In 1916, during his time in Cambridge, Ramanujan wrote down an analogue of the Riemann zeta function, inspired by his work on the number of ways of expressing a given number as a sum of squares (a problem with a rich classical history), and made some conjectures as to its properties, which have turned out to be related to many of the most exciting developments in number theory in the last century. Actually, there are a whole family of zeta functions, the properties of which control the statistics of the sums of squares problem. Thorne's work, recognised in the prize citation, essentially shows for Ramanujan’s zeta functions what Riemann proved for his zeta function in 1859.

Taking a broader view, Ramanujan’s zeta functions are now seen to fit into the framework of the Langlands Program. This is a series of conjectures, made by Langlands in the 1960’s, which have been described as a “grand unified theory of mathematics”, and which can be used to explain any number of phenomena in number theory. Another famous example is Wiles proof, in 1994, of Fermat’s Last Theorem. Nowadays the essential piece of Wiles’ work is seen as progress towards a small part of the Langlands program. Thorne's work establishes part of Langlands’ conjectures for a class of objects including Ramanujan’s Delta function.

"I am deeply honoured to be awarded the New Horizons Prize for my work in number theory," said Thorne. "Number theory is a subject with a rich history in Cambridge and I feel very fortunate to be able to make my own contribution to this tradition." 

For the tenth year, the Breakthrough Prize recognises the world’s top scientists. Each prize is US $3 million and presented in the fields of Life Sciences, Fundamental Physics (one per year) and Mathematics (one per year). In addition, up to three New Horizons in Physics Prizes, up to three New Horizons in Mathematics Prizes and up to three Maryam Mirzakhani New Frontiers Prizes are given out to early-career researchers each year, each worth US $100,000. The Breakthrough Prizes were founded by Sergey Brin, Priscilla Chan and Mark Zuckerberg, Yuri and Julia Milner, and Anne Wojcicki.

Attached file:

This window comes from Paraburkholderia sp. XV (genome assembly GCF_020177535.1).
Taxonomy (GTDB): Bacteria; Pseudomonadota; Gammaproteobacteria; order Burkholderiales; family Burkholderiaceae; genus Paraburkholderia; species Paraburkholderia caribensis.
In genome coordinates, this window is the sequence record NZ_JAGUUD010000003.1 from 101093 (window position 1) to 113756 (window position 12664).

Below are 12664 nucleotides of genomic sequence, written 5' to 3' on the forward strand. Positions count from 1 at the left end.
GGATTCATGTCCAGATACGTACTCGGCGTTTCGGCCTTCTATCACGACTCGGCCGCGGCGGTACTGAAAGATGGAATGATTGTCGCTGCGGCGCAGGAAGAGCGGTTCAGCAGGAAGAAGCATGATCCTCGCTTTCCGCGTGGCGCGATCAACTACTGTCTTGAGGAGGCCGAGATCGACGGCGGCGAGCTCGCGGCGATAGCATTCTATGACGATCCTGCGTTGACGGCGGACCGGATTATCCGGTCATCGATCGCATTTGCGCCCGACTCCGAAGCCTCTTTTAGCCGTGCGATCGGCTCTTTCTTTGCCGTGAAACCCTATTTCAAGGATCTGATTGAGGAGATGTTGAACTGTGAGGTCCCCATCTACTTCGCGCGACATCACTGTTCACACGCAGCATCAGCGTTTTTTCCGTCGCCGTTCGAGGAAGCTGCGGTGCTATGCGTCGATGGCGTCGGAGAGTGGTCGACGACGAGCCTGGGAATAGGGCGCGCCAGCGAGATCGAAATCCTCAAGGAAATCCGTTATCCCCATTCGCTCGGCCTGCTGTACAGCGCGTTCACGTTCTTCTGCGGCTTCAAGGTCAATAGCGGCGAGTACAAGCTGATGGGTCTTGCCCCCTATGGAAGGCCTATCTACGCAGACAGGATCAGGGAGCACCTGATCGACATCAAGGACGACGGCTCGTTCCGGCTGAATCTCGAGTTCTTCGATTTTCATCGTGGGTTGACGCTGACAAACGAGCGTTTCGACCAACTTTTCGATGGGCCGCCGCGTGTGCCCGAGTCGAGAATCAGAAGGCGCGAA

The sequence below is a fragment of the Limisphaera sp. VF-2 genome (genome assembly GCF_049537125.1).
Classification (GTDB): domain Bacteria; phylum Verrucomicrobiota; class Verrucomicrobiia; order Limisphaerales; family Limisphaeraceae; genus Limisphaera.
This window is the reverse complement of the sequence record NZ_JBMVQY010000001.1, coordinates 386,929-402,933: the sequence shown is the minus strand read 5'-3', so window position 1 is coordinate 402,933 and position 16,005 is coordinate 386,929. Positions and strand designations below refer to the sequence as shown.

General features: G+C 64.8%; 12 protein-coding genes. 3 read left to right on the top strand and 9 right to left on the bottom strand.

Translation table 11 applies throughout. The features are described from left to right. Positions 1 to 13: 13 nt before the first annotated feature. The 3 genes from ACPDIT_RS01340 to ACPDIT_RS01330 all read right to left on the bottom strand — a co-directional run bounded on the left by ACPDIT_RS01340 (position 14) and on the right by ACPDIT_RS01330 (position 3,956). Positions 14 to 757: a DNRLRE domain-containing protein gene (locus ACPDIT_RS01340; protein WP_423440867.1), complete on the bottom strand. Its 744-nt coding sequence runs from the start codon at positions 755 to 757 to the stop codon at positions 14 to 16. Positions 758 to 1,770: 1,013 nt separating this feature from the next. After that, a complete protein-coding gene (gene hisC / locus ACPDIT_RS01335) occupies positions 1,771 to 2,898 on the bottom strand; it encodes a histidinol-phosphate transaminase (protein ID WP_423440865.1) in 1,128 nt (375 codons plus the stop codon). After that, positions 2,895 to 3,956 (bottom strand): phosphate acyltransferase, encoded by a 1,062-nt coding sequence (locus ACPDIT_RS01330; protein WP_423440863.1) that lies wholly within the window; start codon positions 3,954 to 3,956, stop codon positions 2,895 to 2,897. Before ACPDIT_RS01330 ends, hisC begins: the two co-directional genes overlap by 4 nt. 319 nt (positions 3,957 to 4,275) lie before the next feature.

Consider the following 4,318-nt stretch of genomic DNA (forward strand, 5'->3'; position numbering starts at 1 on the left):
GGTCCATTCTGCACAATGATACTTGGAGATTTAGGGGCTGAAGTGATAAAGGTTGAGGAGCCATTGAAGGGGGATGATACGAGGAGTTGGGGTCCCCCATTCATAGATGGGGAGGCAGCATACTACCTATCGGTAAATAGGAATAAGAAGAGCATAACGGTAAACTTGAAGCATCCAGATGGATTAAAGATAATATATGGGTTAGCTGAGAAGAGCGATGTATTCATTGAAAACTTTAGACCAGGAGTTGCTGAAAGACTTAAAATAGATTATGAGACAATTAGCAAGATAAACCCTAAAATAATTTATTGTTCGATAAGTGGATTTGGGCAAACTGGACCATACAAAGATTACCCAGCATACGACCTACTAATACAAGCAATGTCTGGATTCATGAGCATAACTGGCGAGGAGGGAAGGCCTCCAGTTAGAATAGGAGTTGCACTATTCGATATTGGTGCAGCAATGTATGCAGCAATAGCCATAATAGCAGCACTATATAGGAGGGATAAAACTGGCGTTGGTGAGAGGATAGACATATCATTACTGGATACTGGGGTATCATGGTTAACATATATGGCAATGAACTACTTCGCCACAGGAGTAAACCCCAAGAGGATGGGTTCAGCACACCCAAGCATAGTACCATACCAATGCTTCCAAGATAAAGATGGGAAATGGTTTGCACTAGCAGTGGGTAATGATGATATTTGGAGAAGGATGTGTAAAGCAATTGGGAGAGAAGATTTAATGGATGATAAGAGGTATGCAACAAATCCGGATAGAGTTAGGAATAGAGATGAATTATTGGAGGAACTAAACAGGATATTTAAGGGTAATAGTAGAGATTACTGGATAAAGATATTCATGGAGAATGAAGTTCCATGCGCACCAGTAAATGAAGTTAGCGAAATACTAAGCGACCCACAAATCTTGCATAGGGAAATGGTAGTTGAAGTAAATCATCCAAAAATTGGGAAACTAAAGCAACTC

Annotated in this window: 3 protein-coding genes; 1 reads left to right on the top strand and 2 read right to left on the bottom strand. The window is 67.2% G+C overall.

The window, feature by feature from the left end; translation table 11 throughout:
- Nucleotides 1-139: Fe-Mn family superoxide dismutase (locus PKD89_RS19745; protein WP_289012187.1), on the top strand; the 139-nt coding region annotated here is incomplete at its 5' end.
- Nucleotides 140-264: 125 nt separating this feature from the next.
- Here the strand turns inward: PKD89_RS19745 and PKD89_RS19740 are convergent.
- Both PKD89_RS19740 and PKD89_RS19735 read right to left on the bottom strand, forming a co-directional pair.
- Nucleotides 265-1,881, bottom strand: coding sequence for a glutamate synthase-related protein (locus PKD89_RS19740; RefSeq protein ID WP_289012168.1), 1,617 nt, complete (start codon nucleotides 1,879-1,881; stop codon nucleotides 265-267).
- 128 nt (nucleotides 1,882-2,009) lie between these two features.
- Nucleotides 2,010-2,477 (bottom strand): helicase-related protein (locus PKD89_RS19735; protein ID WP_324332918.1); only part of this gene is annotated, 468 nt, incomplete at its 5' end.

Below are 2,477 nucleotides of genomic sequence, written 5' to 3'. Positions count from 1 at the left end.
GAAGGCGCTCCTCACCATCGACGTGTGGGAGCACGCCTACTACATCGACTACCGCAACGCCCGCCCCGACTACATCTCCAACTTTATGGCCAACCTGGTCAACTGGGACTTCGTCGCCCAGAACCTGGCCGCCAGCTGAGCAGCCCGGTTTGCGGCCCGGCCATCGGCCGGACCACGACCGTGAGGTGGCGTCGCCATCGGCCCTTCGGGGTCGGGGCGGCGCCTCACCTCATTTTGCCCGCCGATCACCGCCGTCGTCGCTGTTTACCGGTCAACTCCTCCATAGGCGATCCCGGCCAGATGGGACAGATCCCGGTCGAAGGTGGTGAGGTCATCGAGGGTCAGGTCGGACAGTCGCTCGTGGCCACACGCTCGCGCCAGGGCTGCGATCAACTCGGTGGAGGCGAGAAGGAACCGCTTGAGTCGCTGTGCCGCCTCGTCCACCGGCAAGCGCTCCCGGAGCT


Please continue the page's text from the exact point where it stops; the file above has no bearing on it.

Four University of Cambridge researchers – Professors Shankar Balasubramanian, David Klenerman, Suchitra Sebastian and Jack Thorne – have been recognised by the Breakthrough Prize Foundation in recognition of their outstanding achievements. 

L-R: Millennium Technology Prize, Nick Saffell, Jack ThorneL-R: David Klenerman, Shankar Balasubramanian, Suchitra Sebastian, Jack Thorne


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Gut bacteria accumulate many common medications and may reduce their effectiveness

Wed, 08/09/2021 - 16:00

These interactions - seen for many drugs including those used to treat depression, diabetes, and asthma - could help researchers to better understand how drug effectiveness and side-effects differ between individuals. The study is published today in the journal Nature

It is known that bacteria can chemically modify some drugs, a process known as biotransformation. This study, led by researchers from the Medical Research Council (MRC) Toxicology Unit at the University of Cambridge and the European Molecular Biology Laboratory (EMBL) in Germany, is the first to show that certain species of gut bacteria accumulate human drugs, altering the types of bacteria in the gut and their activity.

This could change the effectiveness of the drug both directly, as the accumulation could reduce the availability of the drug to the body, and indirectly, as altered bacterial function and composition could be linked to side-effects.